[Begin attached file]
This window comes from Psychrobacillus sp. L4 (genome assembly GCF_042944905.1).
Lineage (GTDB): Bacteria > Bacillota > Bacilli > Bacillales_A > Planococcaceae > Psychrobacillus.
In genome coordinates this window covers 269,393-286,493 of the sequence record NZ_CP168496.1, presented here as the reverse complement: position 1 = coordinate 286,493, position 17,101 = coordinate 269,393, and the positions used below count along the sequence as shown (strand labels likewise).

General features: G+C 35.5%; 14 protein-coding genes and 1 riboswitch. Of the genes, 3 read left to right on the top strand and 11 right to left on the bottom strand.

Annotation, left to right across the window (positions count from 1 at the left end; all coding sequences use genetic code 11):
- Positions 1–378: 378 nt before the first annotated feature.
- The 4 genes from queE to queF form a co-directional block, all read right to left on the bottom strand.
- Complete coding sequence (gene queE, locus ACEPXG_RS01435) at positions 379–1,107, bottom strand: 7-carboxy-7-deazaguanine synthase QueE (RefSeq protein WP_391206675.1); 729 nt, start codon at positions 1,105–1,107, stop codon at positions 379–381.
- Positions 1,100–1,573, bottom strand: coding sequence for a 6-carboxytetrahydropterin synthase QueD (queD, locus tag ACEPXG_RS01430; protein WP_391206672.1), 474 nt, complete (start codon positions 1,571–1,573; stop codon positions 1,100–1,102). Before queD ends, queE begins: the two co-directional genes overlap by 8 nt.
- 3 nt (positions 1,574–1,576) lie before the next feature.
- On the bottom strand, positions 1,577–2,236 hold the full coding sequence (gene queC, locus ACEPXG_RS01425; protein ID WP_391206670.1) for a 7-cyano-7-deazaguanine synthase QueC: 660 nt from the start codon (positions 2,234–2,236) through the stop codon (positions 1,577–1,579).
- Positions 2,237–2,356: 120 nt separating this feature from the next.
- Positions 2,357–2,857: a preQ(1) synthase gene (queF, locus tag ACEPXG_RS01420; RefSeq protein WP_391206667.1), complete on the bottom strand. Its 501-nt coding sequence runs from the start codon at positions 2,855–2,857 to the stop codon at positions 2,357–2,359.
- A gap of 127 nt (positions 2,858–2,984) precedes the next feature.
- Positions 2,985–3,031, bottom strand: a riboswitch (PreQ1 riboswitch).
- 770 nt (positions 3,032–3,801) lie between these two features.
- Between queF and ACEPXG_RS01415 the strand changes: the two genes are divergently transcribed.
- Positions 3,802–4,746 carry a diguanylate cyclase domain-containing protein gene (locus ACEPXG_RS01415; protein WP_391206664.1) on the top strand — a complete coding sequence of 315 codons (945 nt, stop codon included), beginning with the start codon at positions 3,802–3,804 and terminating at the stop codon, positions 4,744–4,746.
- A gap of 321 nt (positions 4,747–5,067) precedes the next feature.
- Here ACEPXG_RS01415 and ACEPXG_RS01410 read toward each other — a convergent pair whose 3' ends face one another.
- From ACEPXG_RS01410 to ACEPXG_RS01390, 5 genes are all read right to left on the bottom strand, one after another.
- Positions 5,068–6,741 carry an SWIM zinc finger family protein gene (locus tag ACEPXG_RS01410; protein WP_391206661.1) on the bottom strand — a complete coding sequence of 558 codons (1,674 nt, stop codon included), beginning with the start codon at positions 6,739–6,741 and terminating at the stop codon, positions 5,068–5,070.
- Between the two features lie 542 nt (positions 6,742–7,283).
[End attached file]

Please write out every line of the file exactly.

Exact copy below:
This window comes from Psychrobacillus sp. L4 (genome assembly GCF_042944905.1).
Lineage (GTDB): Bacteria > Bacillota > Bacilli > Bacillales_A > Planococcaceae > Psychrobacillus.
In genome coordinates this window covers 269,393-286,493 of the sequence record NZ_CP168496.1, presented here as the reverse complement: position 1 = coordinate 286,493, position 17,101 = coordinate 269,393, and the positions used below count along the sequence as shown (strand labels likewise).

General features: G+C 35.5%; 14 protein-coding genes and 1 riboswitch. Of the genes, 3 read left to right on the top strand and 11 right to left on the bottom strand.

Annotation, left to right across the window (positions count from 1 at the left end; all coding sequences use genetic code 11):
- Positions 1–378: 378 nt before the first annotated feature.
- The 4 genes from queE to queF form a co-directional block, all read right to left on the bottom strand.
- Complete coding sequence (gene queE, locus ACEPXG_RS01435) at positions 379–1,107, bottom strand: 7-carboxy-7-deazaguanine synthase QueE (RefSeq protein WP_391206675.1); 729 nt, start codon at positions 1,105–1,107, stop codon at positions 379–381.
- Positions 1,100–1,573, bottom strand: coding sequence for a 6-carboxytetrahydropterin synthase QueD (queD, locus tag ACEPXG_RS01430; protein WP_391206672.1), 474 nt, complete (start codon positions 1,571–1,573; stop codon positions 1,100–1,102). Before queD ends, queE begins: the two co-directional genes overlap by 8 nt.
- 3 nt (positions 1,574–1,576) lie before the next feature.
- On the bottom strand, positions 1,577–2,236 hold the full coding sequence (gene queC, locus ACEPXG_RS01425; protein ID WP_391206670.1) for a 7-cyano-7-deazaguanine synthase QueC: 660 nt from the start codon (positions 2,234–2,236) through the stop codon (positions 1,577–1,579).
- Positions 2,237–2,356: 120 nt separating this feature from the next.
- Positions 2,357–2,857: a preQ(1) synthase gene (queF, locus tag ACEPXG_RS01420; RefSeq protein WP_391206667.1), complete on the bottom strand. Its 501-nt coding sequence runs from the start codon at positions 2,855–2,857 to the stop codon at positions 2,357–2,359.
- A gap of 127 nt (positions 2,858–2,984) precedes the next feature.
- Positions 2,985–3,031, bottom strand: a riboswitch (PreQ1 riboswitch).
- 770 nt (positions 3,032–3,801) lie between these two features.
- Between queF and ACEPXG_RS01415 the strand changes: the two genes are divergently transcribed.
- Positions 3,802–4,746 carry a diguanylate cyclase domain-containing protein gene (locus ACEPXG_RS01415; protein WP_391206664.1) on the top strand — a complete coding sequence of 315 codons (945 nt, stop codon included), beginning with the start codon at positions 3,802–3,804 and terminating at the stop codon, positions 4,744–4,746.
- A gap of 321 nt (positions 4,747–5,067) precedes the next feature.
- Here ACEPXG_RS01415 and ACEPXG_RS01410 read toward each other — a convergent pair whose 3' ends face one another.
- From ACEPXG_RS01410 to ACEPXG_RS01390, 5 genes are all read right to left on the bottom strand, one after another.
- Positions 5,068–6,741 carry an SWIM zinc finger family protein gene (locus tag ACEPXG_RS01410; protein WP_391206661.1) on the bottom strand — a complete coding sequence of 558 codons (1,674 nt, stop codon included), beginning with the start codon at positions 6,739–6,741 and terminating at the stop codon, positions 5,068–5,070.
- Between the two features lie 542 nt (positions 6,742–7,283).